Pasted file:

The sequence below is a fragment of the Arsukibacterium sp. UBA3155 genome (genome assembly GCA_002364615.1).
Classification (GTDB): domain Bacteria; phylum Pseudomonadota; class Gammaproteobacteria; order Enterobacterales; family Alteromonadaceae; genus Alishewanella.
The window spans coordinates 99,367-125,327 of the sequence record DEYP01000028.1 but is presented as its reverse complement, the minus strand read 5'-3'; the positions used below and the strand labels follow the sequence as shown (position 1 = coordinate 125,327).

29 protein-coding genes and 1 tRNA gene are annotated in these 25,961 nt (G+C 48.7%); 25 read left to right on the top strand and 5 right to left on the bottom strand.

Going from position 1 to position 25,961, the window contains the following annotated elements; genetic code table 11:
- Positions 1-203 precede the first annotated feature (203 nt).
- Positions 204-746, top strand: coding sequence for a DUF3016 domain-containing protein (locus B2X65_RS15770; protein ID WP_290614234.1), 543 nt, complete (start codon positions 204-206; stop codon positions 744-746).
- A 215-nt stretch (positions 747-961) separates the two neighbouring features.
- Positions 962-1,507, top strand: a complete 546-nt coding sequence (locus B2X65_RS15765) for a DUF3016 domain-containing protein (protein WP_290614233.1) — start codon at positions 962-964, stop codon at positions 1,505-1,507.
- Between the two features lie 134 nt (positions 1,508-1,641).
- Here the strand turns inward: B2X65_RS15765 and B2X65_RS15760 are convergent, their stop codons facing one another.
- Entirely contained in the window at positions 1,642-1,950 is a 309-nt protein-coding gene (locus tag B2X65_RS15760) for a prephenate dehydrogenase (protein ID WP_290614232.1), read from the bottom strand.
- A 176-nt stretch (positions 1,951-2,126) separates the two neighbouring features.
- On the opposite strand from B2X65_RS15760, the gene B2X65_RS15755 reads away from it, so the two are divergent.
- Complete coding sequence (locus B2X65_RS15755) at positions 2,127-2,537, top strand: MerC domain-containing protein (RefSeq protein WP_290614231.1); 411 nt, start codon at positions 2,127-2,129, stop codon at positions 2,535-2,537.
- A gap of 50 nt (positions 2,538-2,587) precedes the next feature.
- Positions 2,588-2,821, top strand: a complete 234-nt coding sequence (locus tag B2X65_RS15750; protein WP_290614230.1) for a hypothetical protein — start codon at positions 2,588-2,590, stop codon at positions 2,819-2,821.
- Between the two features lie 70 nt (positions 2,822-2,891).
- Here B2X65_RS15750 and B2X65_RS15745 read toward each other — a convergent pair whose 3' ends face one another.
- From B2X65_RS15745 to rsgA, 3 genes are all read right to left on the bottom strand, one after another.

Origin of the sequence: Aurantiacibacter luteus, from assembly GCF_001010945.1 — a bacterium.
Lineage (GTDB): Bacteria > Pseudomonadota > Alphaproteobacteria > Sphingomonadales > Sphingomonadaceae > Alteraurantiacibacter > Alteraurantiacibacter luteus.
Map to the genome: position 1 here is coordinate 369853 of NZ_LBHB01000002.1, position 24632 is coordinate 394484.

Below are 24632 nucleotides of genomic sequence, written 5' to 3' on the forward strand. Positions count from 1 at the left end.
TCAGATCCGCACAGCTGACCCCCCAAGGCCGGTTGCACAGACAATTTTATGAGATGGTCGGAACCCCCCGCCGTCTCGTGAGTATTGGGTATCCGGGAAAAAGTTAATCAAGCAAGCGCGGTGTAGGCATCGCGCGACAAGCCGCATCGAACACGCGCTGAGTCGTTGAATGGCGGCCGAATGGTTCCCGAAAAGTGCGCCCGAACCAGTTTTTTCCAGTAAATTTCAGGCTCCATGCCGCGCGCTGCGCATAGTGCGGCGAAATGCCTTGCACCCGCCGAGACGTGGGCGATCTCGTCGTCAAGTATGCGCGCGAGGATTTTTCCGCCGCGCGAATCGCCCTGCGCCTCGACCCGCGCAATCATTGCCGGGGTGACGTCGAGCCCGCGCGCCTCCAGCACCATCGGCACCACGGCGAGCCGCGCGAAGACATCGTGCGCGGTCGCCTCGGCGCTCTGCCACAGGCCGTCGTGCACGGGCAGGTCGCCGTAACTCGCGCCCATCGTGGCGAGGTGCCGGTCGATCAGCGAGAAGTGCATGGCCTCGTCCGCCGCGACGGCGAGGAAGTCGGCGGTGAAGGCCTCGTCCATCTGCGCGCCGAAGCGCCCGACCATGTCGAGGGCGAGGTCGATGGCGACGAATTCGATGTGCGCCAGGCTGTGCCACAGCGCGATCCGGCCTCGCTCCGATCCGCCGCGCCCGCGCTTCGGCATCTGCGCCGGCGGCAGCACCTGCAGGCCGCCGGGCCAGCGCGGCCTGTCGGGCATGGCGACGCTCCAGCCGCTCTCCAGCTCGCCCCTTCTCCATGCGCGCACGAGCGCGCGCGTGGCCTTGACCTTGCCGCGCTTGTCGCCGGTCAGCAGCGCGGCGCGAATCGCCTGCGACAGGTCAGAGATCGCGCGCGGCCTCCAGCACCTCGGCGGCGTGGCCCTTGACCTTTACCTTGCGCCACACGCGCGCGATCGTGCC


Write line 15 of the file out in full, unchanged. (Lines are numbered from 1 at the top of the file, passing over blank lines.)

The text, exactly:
- Complete coding sequence (locus B2X65_RS15755) at positions 2,127-2,537, top strand: MerC domain-containing protein (RefSeq protein WP_290614231.1); 411 nt, start codon at positions 2,127-2,129, stop codon at positions 2,535-2,537.